- Registration time
- Last login
- Online time
- 7160 Hour
- Reading permission
This post was edited by 1584austin at 2012-2-8 15:59|
During the early 20th century, especially in the 1920s and 1930s, many canals in the Great Britain, mostly in rural areas, were abandoned due to falling traffic, caused mainly by competition from road transport. However the main network saw brief surges in use during the First and Second World Wars; and still carried a substantial amount of freight until the mid 1950s. The final blow was delivered by technological change. Most of the canal system and inland waterways were nationalised in 1948, along with the railways, under the BritishTransport commission, whose subsidiary Docks and Inland Waterways Executive managed them into the 1950s.
During the 1950s and 1960s freight transport on the narrow canals declined rapidly in the face of mass road transport, and several more canals were abandoned during this period. Most of the traffic on the canals by this time was in coal delivered to waterside factories which had no other convenient access. In the 19 60s these factories either switched to using other fuels, often because of the Clean Air Act 1956, or closed completely. The last regular long distance narrow boat carrying contract, to a jam factory near London, ended in October 1970, although lime juice continued to be carried by narrow boat from Brentford to Boxmoor until 1981, and aggregate from Thurmaston to Syston from 1976 until 1988.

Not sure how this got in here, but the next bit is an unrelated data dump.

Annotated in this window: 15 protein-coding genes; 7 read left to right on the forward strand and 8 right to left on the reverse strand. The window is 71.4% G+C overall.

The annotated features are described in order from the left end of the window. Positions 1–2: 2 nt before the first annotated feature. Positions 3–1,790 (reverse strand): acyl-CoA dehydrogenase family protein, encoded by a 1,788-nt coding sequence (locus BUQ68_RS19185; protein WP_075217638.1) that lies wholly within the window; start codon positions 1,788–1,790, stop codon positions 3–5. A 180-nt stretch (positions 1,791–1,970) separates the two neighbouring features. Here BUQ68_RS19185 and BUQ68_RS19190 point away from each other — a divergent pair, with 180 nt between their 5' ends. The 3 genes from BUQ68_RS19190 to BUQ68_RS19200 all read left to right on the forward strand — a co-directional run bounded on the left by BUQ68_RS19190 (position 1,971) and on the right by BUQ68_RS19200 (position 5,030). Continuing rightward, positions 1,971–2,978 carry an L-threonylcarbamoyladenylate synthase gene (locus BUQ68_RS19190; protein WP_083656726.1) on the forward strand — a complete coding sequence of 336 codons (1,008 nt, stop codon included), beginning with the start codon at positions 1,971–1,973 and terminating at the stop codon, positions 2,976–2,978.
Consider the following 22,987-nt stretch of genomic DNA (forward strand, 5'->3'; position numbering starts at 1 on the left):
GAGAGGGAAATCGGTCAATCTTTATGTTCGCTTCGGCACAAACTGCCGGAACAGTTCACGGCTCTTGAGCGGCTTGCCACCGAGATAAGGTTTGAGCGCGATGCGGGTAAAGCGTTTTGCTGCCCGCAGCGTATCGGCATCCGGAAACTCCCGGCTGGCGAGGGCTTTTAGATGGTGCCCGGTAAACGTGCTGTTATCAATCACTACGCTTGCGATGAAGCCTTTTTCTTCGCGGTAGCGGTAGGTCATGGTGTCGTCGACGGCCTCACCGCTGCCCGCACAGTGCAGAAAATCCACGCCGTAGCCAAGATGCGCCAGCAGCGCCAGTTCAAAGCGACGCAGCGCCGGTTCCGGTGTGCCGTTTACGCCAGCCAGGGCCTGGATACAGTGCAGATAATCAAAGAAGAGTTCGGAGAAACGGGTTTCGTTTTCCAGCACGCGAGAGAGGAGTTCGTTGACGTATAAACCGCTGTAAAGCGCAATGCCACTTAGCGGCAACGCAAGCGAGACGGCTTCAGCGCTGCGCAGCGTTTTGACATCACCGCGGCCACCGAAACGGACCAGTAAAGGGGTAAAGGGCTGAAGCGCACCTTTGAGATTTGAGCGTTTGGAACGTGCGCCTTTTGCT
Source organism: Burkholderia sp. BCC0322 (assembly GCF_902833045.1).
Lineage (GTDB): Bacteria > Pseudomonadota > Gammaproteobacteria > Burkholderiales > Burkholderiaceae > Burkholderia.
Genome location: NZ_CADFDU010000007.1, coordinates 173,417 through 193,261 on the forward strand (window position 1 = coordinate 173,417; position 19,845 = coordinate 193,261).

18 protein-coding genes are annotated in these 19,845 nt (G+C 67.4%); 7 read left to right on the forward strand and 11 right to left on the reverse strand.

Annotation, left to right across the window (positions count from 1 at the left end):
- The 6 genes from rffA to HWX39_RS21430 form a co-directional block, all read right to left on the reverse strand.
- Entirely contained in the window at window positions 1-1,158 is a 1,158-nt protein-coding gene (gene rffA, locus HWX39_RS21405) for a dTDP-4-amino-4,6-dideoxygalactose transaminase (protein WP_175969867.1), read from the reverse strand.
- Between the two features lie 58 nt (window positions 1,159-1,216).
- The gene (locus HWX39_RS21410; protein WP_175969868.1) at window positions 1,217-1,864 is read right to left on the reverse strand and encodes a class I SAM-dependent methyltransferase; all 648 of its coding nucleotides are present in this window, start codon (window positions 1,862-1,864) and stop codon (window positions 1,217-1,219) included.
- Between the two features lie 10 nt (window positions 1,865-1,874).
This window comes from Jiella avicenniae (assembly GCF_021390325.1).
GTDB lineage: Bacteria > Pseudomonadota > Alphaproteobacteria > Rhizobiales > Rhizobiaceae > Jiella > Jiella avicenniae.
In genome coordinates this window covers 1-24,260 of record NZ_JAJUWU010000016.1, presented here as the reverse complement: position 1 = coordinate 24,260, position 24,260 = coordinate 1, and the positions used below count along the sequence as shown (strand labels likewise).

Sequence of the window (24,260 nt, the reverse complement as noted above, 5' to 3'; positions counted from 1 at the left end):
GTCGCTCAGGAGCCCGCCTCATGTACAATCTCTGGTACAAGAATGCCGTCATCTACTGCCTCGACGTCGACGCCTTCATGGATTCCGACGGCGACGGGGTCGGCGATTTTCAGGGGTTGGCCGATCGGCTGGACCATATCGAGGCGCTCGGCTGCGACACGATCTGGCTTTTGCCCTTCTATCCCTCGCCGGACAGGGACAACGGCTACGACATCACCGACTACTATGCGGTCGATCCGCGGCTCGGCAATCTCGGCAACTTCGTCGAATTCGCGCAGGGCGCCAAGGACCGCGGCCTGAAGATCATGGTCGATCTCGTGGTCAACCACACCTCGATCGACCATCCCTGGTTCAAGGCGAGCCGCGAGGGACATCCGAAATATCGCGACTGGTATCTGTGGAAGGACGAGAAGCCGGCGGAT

Under the Transport Act 1962, the canals were transferred in 1963 to the British Waterways Board (BWB), now British Waterways, and the railways to the British Railway Board (BRB). In the same year a remarkably harsh winter saw many boats frozen into their moorings, and unable to move for weeks at a time. This was one of the reasons given for the decision by BWB to formally cease most of its commercial narrow boat carrying on the canals.
By this time the canal network had shrunk to just 2000 miles (3000 kilometres), half the size it was at its peak in the early 19th century. However, the basic network was still intact; many of the closures were of duplicate routes or branches
The later boats in this set of pictures are now hire boats for holiday makers.
I have personally enjoyed a few holidays on the Canals in days gone by. If it doesn't piss down it's great fun